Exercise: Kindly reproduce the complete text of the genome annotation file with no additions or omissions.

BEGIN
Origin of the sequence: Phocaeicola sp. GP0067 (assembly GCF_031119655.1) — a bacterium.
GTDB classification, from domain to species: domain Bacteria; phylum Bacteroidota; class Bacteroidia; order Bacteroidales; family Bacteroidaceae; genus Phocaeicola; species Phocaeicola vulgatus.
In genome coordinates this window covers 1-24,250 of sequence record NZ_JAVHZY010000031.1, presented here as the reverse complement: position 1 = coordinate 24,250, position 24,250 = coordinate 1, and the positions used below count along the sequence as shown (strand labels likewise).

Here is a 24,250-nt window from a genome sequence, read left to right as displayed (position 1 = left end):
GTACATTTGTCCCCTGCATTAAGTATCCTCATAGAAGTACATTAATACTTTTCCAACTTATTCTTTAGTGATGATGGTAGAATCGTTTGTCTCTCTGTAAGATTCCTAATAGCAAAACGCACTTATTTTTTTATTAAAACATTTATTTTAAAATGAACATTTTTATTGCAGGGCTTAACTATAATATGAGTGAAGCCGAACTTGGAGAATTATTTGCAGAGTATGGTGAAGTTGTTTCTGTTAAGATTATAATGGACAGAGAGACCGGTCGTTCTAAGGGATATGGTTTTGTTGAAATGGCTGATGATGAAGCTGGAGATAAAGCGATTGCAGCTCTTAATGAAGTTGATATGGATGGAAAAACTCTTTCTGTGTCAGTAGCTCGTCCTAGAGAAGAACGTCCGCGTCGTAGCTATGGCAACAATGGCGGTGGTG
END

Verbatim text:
Origin of the sequence: Phocaeicola sp. GP0067 (assembly GCF_031119655.1) — a bacterium.
GTDB classification, from domain to species: domain Bacteria; phylum Bacteroidota; class Bacteroidia; order Bacteroidales; family Bacteroidaceae; genus Phocaeicola; species Phocaeicola vulgatus.
In genome coordinates this window covers 1-24,250 of sequence record NZ_JAVHZY010000031.1, presented here as the reverse complement: position 1 = coordinate 24,250, position 24,250 = coordinate 1, and the positions used below count along the sequence as shown (strand labels likewise).

Here is a 24,250-nt window from a genome sequence, read left to right as displayed (position 1 = left end):
GTACATTTGTCCCCTGCATTAAGTATCCTCATAGAAGTACATTAATACTTTTCCAACTTATTCTTTAGTGATGATGGTAGAATCGTTTGTCTCTCTGTAAGATTCCTAATAGCAAAACGCACTTATTTTTTTATTAAAACATTTATTTTAAAATGAACATTTTTATTGCAGGGCTTAACTATAATATGAGTGAAGCCGAACTTGGAGAATTATTTGCAGAGTATGGTGAAGTTGTTTCTGTTAAGATTATAATGGACAGAGAGACCGGTCGTTCTAAGGGATATGGTTTTGTTGAAATGGCTGATGATGAAGCTGGAGATAAAGCGATTGCAGCTCTTAATGAAGTTGATATGGATGGAAAAACTCTTTCTGTGTCAGTAGCTCGTCCTAGAGAAGAACGTCCGCGTCGTAGCTATGGCAACAATGGCGGTGGTG